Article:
Mr. CHILDRESS: Yeah, they're the most powerful men in the community. There's the newspaper publisher and the sheriff and the preacher and a few of the other town's most powerful people. You know, Georgia's not the shrinking violet type and she goes straight to the top.

HANSEN: Yeah, but nobody suspects in town, right?

Mr. CHILDRESS: No. And the big juggling act, of course, that she has to try to keep them all secret from each other as well as from everybody else.

HANSEN: And she kind of covers it all up by going into another part of town and she picks up these homemade quilts that she then sells for, you know, more money than she paid for them and she passes them off as her own. And so whenever she closes that door in the room she's supposed to be, quote-unquote, "quilting."

Mr. CHILDRESS: Yeah, and everybody knows that when it's quilting time Georgia is to be left strictly alone because how can she put out such a great quantity of beautiful folk art quilts?

HANSEN: Yeah. You love to write about larger-than-life Southern women. I mean, your first novel we talked about it - "Crazy in Alabama" was made into a movie with Melanie Griffith and this character carried her husband's head in a hat box. I mean, you know, do these larger-than-life ladies come to you?

Mr. CHILDRESS: Well, and there's also - you've kindly not pointed out that there's' sort of a weird dotty old grandmother in every single book. But, you know, what can I say? I have my obsessions. I've actually written three books with male lead characters and three books with - now four books - with women.

For some reason, I really enjoy exploring Southern women. They are the most fascinating creatures on earth. I recently spent a weekend at the Pulpwood Queens Book Club Convention in Jefferson, Texas. You've never seen so much leopard print and tiaras in your life, you know. But Southern women are different than anybody else. They really are and I love to explore that mind.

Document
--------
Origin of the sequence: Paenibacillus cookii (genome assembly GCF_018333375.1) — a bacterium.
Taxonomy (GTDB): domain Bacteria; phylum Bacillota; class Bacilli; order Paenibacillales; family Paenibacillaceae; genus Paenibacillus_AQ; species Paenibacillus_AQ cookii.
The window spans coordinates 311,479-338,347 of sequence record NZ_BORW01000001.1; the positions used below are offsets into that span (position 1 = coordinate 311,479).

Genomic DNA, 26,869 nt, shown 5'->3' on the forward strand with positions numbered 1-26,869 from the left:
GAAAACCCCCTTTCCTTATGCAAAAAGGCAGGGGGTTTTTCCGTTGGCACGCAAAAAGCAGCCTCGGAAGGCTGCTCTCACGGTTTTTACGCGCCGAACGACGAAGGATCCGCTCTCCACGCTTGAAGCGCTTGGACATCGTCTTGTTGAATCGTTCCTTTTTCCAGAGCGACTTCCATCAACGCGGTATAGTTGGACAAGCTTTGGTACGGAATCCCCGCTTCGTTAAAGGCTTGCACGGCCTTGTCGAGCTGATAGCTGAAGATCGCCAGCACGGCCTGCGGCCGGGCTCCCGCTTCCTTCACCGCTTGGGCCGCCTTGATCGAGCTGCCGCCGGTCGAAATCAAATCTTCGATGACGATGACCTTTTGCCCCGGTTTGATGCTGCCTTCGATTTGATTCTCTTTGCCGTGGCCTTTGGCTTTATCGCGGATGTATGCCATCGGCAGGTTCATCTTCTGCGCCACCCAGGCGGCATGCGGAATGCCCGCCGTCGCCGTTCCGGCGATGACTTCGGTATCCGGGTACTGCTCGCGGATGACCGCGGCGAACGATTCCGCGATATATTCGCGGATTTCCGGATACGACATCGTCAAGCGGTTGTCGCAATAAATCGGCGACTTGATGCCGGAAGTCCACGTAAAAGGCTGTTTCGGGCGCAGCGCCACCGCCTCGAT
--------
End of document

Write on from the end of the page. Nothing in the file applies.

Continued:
HANSEN: Yeah. Jerry Herman, the Broadway composer, once told me that his characters Dolly from "Hello Dolly" and Mame, "Auntie Mame," came from his desire to see a glamorous woman walk down a large staircase. Are there other Southern women archetypes that you want to write about?

Mr. CHILDRESS: Well, I think we all labor, you know, in the shadow of Tennessee Williams, especially when it comes to outrageous Southern women. I swear, a hundred years from now people are going to be watching Tennessee Williams' plays. So, I would say that definitely my love for the bizarre and outlandish Southern heroine has a great debt to pay for both Tennessee Williams and Truman Capote, who also knew a freak when he saw one.

HANSEN: So, who were the women who influenced your own life and your work?

Mr. CHILDRESS: Well, I come from a family full of very strong Southern women, particularly my grandmother Stella and her daughters, who were my mother and my Aunt Hannah. Those folks were the ones who raised me. You know, daddy was off working - that's what daddy did back then. You know, raising children was women's responsibility in the '50s and '60s. And I have to say they did a pretty good job, although I probably have enough character flaws to argue against that. Those aren't their fault.

HANSEN: Mark Childress - his new novel is called "Georgia Bottoms." He spoke to us from the studio of member station WLRN in Miami. Mark, thanks again.

Mr. CHILDRESS: Thank you, Liane.